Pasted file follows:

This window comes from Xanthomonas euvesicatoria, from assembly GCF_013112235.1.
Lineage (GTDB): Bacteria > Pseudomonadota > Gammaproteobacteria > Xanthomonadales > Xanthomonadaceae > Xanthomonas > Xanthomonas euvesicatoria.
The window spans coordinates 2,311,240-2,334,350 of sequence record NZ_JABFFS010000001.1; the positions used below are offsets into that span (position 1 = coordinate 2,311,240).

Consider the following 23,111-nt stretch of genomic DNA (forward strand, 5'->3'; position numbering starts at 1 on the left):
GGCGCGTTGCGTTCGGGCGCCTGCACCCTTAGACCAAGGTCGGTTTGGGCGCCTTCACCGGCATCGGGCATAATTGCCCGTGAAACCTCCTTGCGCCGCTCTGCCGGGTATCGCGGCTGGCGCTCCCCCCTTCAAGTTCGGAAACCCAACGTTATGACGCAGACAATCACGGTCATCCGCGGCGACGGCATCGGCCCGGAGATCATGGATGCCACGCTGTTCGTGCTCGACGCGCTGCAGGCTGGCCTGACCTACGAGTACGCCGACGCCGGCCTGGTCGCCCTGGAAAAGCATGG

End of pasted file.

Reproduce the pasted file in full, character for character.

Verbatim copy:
This window comes from Xanthomonas euvesicatoria, from assembly GCF_013112235.1.
Lineage (GTDB): Bacteria > Pseudomonadota > Gammaproteobacteria > Xanthomonadales > Xanthomonadaceae > Xanthomonas > Xanthomonas euvesicatoria.
The window spans coordinates 2,311,240-2,334,350 of sequence record NZ_JABFFS010000001.1; the positions used below are offsets into that span (position 1 = coordinate 2,311,240).

Consider the following 23,111-nt stretch of genomic DNA (forward strand, 5'->3'; position numbering starts at 1 on the left):
GGCGCGTTGCGTTCGGGCGCCTGCACCCTTAGACCAAGGTCGGTTTGGGCGCCTTCACCGGCATCGGGCATAATTGCCCGTGAAACCTCCTTGCGCCGCTCTGCCGGGTATCGCGGCTGGCGCTCCCCCCTTCAAGTTCGGAAACCCAACGTTATGACGCAGACAATCACGGTCATCCGCGGCGACGGCATCGGCCCGGAGATCATGGATGCCACGCTGTTCGTGCTCGACGCGCTGCAGGCTGGCCTGACCTACGAGTACGCCGACGCCGGCCTGGTCGCCCTGGAAAAGCATGG